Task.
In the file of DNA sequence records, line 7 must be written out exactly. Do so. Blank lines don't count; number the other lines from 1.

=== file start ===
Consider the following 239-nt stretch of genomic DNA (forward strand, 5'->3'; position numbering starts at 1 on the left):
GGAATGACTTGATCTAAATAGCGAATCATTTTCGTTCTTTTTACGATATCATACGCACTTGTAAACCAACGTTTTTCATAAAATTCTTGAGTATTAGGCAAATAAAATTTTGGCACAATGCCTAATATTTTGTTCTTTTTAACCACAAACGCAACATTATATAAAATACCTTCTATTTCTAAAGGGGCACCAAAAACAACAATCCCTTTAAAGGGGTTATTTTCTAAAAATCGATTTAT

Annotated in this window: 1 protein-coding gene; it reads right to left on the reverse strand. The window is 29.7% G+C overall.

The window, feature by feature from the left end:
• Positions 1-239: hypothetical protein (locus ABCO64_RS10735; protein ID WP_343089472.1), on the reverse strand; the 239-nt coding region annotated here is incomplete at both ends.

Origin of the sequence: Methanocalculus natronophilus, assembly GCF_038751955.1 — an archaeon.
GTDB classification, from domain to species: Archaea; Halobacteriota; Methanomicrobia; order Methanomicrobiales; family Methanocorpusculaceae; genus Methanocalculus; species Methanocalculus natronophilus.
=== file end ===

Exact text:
GTDB classification, from domain to species: Archaea; Halobacteriota; Methanomicrobia; order Methanomicrobiales; family Methanocorpusculaceae; genus Methanocalculus; species Methanocalculus natronophilus.